Dave Goodman in the common kitchen at JP Co-housing
Common to all three is a commitment to “intentional community,” an approach to daily life that demands and values getting up close and personal with people outside your family.
As one of our Crawl hosts, David Goodman, said the other night, “It’s not for everybody.” David lives at Jamaica Plain Co-housing and noted that one of his relatives puts it this way: “I love co-housing except for the ‘co’ part.” Continue reading
In the wake of the Marathon bombings six months ago, I wondered what it would take for the popular sentiment of “we are all one Boston” to take root in reality.
We got part of the answer Wednesday night, as the third strike thrown by Koji Uehara threw the region into a virtual chorus of Big Papi’s “This is our bleeping city!”
Photo by Ben Sachs-Hamilton
It certainly threw the TV room at Beacon Hill Friends House into that mindset, with more than half the room making its way to the streets of Boston despite the midnight hour. The roar of the crowd drew me to Parkman Bandstand, where police officers on bicycles (and suited up in reflector jackets rather than riot gear) posed for photos with the crowd they were assigned to control. As one of the officers mentioned to a tipsy reveler who, at least by appearance, had nothing in common with the cop, “We’re all Sox fans tonight.”
Even the worst reported incident of vandalism, the destruction of a car on Boylston Street, ended well with a successful crowdfunding campaign to cover the owner’s insurance deductibles.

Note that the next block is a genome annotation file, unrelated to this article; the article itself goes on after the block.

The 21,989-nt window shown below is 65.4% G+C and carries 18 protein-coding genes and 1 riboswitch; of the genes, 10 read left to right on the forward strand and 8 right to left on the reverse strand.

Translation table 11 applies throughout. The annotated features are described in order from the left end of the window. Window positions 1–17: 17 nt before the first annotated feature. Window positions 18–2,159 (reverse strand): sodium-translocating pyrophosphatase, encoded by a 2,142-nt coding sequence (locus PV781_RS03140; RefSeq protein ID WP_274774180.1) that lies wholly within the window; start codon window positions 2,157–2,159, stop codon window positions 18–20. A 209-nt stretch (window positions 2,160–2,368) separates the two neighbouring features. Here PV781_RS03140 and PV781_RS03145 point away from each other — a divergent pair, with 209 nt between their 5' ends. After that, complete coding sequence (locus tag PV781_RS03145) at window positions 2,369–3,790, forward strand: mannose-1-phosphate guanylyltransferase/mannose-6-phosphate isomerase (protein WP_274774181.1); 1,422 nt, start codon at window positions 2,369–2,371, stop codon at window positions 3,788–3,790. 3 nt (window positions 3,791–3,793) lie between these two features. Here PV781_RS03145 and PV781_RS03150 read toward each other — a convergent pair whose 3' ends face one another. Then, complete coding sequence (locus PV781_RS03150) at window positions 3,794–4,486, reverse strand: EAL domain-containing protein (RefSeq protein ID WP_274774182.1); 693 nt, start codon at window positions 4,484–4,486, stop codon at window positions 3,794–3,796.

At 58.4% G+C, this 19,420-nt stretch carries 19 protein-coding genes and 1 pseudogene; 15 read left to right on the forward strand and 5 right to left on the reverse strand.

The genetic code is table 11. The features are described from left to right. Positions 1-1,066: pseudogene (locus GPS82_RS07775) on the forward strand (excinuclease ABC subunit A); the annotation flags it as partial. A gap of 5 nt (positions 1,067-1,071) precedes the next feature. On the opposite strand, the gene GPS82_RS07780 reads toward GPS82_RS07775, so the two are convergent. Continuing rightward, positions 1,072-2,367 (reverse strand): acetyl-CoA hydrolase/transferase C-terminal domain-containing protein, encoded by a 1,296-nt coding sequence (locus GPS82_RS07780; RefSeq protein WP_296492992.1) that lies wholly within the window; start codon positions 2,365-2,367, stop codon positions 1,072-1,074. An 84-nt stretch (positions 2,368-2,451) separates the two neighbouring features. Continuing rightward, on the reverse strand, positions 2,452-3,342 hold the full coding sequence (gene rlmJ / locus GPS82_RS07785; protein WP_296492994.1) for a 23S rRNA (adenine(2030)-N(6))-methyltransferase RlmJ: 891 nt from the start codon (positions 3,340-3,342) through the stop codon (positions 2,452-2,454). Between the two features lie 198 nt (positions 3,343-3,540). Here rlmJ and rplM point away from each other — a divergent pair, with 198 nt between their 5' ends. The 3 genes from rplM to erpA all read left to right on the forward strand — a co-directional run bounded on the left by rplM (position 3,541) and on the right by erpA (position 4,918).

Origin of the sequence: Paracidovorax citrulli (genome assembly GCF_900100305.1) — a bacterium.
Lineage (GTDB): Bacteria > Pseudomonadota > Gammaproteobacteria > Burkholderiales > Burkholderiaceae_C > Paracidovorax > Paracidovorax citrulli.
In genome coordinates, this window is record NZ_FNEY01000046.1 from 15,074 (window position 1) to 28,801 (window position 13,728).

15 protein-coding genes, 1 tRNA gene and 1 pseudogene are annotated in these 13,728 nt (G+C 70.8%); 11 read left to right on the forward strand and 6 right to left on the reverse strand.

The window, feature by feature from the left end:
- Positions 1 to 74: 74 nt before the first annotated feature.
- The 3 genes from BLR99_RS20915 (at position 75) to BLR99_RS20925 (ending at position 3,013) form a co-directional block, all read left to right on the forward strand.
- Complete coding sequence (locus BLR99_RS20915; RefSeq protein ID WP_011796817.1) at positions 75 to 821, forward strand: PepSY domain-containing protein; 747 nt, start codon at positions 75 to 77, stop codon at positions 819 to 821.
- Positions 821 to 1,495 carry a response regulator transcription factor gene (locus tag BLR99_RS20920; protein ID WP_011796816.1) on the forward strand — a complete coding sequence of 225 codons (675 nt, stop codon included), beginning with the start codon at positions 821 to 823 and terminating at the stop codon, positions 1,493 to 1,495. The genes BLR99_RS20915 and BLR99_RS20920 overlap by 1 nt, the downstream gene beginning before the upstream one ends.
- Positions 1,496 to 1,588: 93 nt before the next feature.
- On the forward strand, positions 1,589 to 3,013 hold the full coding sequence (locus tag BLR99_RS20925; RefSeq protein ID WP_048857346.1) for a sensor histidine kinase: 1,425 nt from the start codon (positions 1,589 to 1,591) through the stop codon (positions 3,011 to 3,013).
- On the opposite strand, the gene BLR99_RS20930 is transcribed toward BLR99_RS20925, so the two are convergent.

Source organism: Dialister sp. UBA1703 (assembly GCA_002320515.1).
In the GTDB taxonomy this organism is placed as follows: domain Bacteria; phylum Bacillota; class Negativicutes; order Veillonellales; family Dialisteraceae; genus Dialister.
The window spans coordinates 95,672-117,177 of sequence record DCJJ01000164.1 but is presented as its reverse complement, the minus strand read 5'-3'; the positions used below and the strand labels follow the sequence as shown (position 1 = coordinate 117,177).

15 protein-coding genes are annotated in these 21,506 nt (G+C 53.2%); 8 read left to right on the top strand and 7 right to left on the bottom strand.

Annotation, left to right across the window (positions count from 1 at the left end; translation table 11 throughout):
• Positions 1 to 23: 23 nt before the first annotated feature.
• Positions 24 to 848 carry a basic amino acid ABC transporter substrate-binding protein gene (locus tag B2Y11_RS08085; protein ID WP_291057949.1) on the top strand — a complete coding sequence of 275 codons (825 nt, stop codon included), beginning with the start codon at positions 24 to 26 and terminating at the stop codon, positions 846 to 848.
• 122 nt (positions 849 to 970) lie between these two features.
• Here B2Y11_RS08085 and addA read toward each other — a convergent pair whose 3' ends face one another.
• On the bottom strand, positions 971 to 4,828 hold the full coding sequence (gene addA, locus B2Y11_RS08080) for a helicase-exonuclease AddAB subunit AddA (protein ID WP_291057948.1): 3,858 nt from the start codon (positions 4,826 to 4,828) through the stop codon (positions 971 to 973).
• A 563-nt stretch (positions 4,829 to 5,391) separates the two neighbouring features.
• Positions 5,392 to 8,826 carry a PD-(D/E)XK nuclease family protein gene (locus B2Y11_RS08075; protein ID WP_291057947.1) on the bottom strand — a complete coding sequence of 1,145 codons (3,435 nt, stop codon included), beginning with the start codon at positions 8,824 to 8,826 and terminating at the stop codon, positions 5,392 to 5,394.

My walk in the park concluded a big day for me. It was my 65th birthday, and included another walk, this one with Carol to Faneuil Hall in hopes of getting a glimpse of President Obama. In town to defend his health care plan and apologize for its ragged online launch, the president’s appearance provided an excellent platform to consider the challenge of unity amid difference. Continue reading
Part of our original downsizing plan was to let go of the car once we got settled in Boston. We haven’t done that yet.
We love the easy access we have to great public transportation. For the most part, we delight in using that. And, for the times when a car could be really helpful, zipcar is readily available. Still, we’re not ready to let the car go yet.
In the heart of Boston a car is not always an advantage. One either finds parking on the street or pays serious money for a dedicated parking place. Sometimes really serious money. We’ve opted for street parking. It can be complicated. The other morning, for instance, Bill got up to move the car by eight AM for the street sweepers. He could only find parking at a meter, which meant I had to move it two hours later. Luckily the street sweepers had finished with our street and I could get a place right in front of our house. Whew! Safe – until we use it for something or the streets get swept again in two weeks.
Is this how I want to spend time? Doesn’t downsizing and simplifying suggest we should give up this car we don’t really need. What about our commitment to a sharing economy? And what about lessening our carbon footprint? Continue reading